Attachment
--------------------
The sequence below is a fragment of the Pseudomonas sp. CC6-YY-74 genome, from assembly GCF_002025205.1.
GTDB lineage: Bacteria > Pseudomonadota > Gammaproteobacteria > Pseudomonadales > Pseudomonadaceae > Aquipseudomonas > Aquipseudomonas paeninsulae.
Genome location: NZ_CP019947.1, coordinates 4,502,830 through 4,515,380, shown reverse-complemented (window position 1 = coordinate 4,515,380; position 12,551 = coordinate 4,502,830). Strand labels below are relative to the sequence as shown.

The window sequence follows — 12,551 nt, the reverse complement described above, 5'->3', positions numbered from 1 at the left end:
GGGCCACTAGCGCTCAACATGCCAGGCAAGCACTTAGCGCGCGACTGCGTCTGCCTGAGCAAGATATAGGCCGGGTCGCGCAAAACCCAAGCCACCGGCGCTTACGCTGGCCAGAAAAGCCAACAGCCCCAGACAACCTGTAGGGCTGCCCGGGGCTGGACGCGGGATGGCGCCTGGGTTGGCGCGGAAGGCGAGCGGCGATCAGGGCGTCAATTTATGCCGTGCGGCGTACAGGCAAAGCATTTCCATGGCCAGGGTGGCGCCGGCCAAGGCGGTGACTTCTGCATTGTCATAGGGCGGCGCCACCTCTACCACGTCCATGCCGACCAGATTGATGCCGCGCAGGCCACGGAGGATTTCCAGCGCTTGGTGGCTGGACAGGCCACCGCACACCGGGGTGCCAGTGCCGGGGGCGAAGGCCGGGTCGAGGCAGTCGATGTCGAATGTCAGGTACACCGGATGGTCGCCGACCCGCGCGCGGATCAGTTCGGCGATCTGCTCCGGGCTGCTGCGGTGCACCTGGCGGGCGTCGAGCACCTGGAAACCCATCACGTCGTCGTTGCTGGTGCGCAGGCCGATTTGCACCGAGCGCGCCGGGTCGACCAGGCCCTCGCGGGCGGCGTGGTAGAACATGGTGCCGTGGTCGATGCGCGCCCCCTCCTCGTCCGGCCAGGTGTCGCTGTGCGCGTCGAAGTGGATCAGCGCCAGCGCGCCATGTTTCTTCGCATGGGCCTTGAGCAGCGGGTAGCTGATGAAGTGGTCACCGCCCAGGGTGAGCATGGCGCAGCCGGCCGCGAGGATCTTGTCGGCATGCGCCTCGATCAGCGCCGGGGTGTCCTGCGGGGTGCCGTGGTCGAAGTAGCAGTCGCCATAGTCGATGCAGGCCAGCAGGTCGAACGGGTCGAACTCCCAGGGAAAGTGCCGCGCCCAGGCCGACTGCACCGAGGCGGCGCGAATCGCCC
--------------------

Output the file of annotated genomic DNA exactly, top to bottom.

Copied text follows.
The sequence below is a fragment of the Pseudomonas sp. CC6-YY-74 genome, from assembly GCF_002025205.1.
GTDB lineage: Bacteria > Pseudomonadota > Gammaproteobacteria > Pseudomonadales > Pseudomonadaceae > Aquipseudomonas > Aquipseudomonas paeninsulae.
Genome location: NZ_CP019947.1, coordinates 4,502,830 through 4,515,380, shown reverse-complemented (window position 1 = coordinate 4,515,380; position 12,551 = coordinate 4,502,830). Strand labels below are relative to the sequence as shown.

The window sequence follows — 12,551 nt, the reverse complement described above, 5'->3', positions numbered from 1 at the left end:
GGGCCACTAGCGCTCAACATGCCAGGCAAGCACTTAGCGCGCGACTGCGTCTGCCTGAGCAAGATATAGGCCGGGTCGCGCAAAACCCAAGCCACCGGCGCTTACGCTGGCCAGAAAAGCCAACAGCCCCAGACAACCTGTAGGGCTGCCCGGGGCTGGACGCGGGATGGCGCCTGGGTTGGCGCGGAAGGCGAGCGGCGATCAGGGCGTCAATTTATGCCGTGCGGCGTACAGGCAAAGCATTTCCATGGCCAGGGTGGCGCCGGCCAAGGCGGTGACTTCTGCATTGTCATAGGGCGGCGCCACCTCTACCACGTCCATGCCGACCAGATTGATGCCGCGCAGGCCACGGAGGATTTCCAGCGCTTGGTGGCTGGACAGGCCACCGCACACCGGGGTGCCAGTGCCGGGGGCGAAGGCCGGGTCGAGGCAGTCGATGTCGAATGTCAGGTACACCGGATGGTCGCCGACCCGCGCGCGGATCAGTTCGGCGATCTGCTCCGGGCTGCTGCGGTGCACCTGGCGGGCGTCGAGCACCTGGAAACCCATCACGTCGTCGTTGCTGGTGCGCAGGCCGATTTGCACCGAGCGCGCCGGGTCGACCAGGCCCTCGCGGGCGGCGTGGTAGAACATGGTGCCGTGGTCGATGCGCGCCCCCTCCTCGTCCGGCCAGGTGTCGCTGTGCGCGTCGAAGTGGATCAGCGCCAGCGCGCCATGTTTCTTCGCATGGGCCTTGAGCAGCGGGTAGCTGATGAAGTGGTCACCGCCCAGGGTGAGCATGGCGCAGCCGGCCGCGAGGATCTTGTCGGCATGCGCCTCGATCAGCGCCGGGGTGTCCTGCGGGGTGCCGTGGTCGAAGTAGCAGTCGCCATAGTCGATGCAGGCCAGCAGGTCGAACGGGTCGAACTCCCAGGGAAAGTGCCGCGCCCAGGCCGACTGCACCGAGGCGGCGCGAATCGCCC